The Journey of a Tomato

Journal | September 21, 2018

Have you ever looked down at a burger or a plate full of bruschetta and thought about the distance the ingredients have travelled to make it onto the plate in front of you? Ya, it’s ok — not many people do, but we would like to change that.

Manitobans are a grateful bunch, especially when it comes to our short growing season. We plan, plot, and dream about the seeds we will plant. We proudly savour the harvest from our acres, backyard gardens, raised beds, and patio pots. We look forward to all of the harvest, but the tomato?! Come. On. Nobody appreciates a tomato like a Manitoban appreciates a tomato (this is an actual fact, isn’t it?).

Ok, back to that burger and bruschetta. When you order a menu item that includes tomatoes as a main ingredient or even a garnish, we are proud to tell you that we know exactly where that tomato is from. You don’t have to wonder what chemicals were sprayed on the tomato, or many thousands of miles it travelled — all that ‘stuff’ that unfortunately is a reality for most of the tomatoes we buy. During the growing season, we exclusively serve tomatoes from our partner farm — Oak Knoll Farm — located 4 miles from Pineridge Hollow. Every Monday, Wednesday and Friday morning throughout tomato season, Becky — Oak Knoll Farm’s Head Gardener — harvests ripe tomatoes from the rows of plants trellised in the greenhouse. She weighs them and loads them into the vehicle for the 5-minute trek to Pineridge Hollow, where the tomatoes are handed off to one of the chefs. The chefs will often have to change menu plans around the variety of tomato they are given; there are times they want slicers, but get a bucketful of cherries, but like we tell our children, ‘you get what you get and you don’t get upset’.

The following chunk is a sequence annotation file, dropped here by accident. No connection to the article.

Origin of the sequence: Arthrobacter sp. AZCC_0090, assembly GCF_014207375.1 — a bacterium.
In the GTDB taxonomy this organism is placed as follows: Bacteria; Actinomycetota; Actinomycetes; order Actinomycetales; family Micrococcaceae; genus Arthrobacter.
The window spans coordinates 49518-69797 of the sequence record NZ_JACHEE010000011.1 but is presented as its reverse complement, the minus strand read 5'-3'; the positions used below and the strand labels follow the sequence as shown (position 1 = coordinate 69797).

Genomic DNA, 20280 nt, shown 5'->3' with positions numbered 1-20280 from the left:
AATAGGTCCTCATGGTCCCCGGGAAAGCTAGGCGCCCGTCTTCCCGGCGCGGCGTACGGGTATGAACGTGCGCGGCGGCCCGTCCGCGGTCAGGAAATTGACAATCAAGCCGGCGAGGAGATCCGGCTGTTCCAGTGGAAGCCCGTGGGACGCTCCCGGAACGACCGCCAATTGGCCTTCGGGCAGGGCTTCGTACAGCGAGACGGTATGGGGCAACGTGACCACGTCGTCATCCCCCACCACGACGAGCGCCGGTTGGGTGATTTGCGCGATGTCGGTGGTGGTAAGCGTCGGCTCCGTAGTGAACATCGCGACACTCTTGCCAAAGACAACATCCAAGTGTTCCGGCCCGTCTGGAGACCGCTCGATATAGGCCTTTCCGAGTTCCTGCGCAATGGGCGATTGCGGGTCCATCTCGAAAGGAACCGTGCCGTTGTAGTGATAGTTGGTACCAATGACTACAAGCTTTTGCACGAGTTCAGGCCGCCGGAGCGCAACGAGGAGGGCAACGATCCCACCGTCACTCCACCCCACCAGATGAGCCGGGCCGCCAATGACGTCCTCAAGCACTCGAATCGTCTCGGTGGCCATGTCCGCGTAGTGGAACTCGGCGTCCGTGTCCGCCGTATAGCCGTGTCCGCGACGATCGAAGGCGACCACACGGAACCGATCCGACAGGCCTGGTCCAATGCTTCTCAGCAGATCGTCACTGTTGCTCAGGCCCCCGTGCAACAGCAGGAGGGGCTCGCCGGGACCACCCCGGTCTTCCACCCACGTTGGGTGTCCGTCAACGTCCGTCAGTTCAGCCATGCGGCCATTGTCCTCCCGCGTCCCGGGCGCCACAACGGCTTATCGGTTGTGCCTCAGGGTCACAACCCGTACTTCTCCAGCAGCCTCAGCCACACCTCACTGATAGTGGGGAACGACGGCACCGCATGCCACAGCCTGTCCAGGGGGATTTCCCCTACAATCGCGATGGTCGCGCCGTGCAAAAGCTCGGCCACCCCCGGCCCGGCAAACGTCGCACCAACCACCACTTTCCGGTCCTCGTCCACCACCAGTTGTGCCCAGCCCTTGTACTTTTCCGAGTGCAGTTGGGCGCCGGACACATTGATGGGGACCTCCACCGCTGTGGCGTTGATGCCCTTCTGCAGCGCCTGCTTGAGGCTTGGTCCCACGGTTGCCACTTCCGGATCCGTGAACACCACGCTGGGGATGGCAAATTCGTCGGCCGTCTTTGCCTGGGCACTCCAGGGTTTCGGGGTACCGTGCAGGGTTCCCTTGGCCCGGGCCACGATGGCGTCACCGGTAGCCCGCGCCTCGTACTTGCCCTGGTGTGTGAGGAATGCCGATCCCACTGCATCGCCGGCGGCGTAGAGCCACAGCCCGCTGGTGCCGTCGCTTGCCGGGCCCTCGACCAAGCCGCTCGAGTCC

To learn more about Oak Knoll Farm and their regenerative farming journey, experiences, and practices, please visit